“No, not at all. Though I would be surprised to see him keep up with you.”
It was an odd thing to say, to hear your advisor rank you among your peers. Or was he talking more along the lines of energy and motivation? I wasn’t sure I cared. Between the memory of mom, the absence of Michael, and the lovely angel smiling up at me, there was little else that mattered at the moment.
“Come in, Sarah. We were making hot chocolate if you’d like one.”
“You can have some of my marshmallows.” The sweet little voice was exactly what you would picture coming from its source. Her blonde hair spilled over her shoulders like a spool of ribbon that someone let unravel. Silk. Silk framing porcelain skin and rosy cheeks.
“Oh, how can I resist?” It was sitting down to a tea party with my mom all over again. Doilies and everything. Swanson’s office had never been finer.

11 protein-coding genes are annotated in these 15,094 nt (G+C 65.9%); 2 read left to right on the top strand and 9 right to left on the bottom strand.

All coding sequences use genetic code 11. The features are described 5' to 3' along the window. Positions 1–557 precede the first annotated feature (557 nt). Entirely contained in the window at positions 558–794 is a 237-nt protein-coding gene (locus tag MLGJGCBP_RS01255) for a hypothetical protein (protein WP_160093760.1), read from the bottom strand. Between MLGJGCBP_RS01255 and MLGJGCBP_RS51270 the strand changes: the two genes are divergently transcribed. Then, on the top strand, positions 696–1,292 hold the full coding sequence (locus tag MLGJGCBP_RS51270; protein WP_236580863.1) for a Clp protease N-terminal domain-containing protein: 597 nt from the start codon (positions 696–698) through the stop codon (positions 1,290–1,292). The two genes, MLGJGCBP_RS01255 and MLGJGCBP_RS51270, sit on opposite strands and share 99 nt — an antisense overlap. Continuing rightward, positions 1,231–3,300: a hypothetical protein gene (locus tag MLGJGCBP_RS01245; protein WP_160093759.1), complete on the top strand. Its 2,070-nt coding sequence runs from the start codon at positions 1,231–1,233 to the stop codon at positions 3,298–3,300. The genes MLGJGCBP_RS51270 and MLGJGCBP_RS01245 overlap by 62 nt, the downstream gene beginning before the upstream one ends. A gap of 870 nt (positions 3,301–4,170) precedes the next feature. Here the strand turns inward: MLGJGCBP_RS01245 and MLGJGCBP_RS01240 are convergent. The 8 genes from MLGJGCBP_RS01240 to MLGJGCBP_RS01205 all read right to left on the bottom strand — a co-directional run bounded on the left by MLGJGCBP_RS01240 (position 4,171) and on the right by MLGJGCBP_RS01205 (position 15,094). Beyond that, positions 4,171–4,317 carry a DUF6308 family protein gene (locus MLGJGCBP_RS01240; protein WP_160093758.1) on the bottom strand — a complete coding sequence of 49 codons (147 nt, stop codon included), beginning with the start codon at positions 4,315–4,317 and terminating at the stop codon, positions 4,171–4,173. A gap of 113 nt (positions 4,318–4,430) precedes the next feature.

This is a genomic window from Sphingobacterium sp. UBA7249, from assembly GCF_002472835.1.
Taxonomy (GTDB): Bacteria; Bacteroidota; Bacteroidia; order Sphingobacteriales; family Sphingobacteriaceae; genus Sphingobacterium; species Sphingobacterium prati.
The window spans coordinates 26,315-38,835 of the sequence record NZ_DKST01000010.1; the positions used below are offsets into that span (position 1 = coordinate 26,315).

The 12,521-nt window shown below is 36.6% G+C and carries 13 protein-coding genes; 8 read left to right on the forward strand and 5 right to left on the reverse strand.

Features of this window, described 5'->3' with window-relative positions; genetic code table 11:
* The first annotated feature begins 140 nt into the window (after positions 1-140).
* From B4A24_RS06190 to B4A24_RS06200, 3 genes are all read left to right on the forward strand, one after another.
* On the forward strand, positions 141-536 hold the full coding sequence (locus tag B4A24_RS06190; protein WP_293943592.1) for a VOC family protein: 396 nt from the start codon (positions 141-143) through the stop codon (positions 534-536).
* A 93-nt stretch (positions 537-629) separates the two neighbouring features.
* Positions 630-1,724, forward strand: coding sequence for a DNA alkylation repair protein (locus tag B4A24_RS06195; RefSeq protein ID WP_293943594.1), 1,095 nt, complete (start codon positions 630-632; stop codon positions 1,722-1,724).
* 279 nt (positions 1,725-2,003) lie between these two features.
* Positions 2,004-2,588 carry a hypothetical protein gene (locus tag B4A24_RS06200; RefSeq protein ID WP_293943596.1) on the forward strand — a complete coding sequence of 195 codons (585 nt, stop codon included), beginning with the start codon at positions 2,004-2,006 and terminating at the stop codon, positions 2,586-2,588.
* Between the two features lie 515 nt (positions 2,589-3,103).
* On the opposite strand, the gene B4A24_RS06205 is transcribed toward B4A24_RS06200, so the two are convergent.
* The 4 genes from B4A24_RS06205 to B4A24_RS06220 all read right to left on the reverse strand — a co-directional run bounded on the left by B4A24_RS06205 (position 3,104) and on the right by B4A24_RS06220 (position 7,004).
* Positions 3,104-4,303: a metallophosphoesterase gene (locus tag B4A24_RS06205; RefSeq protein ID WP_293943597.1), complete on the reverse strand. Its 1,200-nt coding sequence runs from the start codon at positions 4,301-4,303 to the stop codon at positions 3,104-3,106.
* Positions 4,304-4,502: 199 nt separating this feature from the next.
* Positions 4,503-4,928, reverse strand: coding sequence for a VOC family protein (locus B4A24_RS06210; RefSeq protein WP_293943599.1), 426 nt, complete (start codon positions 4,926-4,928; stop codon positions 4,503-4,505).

“Mr. Pig loves marshmallows too, so you’ll have to share.” Her small hands divided up the marshmallows evenly. You forget that children so young can do things like divide marshmallows evenly.
“This is my daughter, Gabriella. Gabriella, this is my student, Sarah.” Gabriella smiled shyly at me as Swanson whispered, “Her mom was generous enough to take her for Christmas and leave me New Year’s. Nice, huh?”
It was something, drinking hot chocolate with Mr. Pig in Swanson’s office. It was sure something.
“Say, Sarah, we’re having a few faculty members and grad students over tonight for a little shindig.”
Who says shindig?
“Yeah! I get balloons and grape juice, and I get to stay up late even though my bed time is eight!” Her soft hand rested on top of mine as she spoke, probably too excited to remember her shyness. The warmth from her was palpable, the life and fire that ran through her little veins. Were all children like this? I wanted her satin skin to stay on mine longer, to somehow consign some of her happiness over to me.
“So you’re welcome to come. We’d love to have you.” Swanson noticed Gabriella’s hand on mine, noticed this confluence of his two worlds.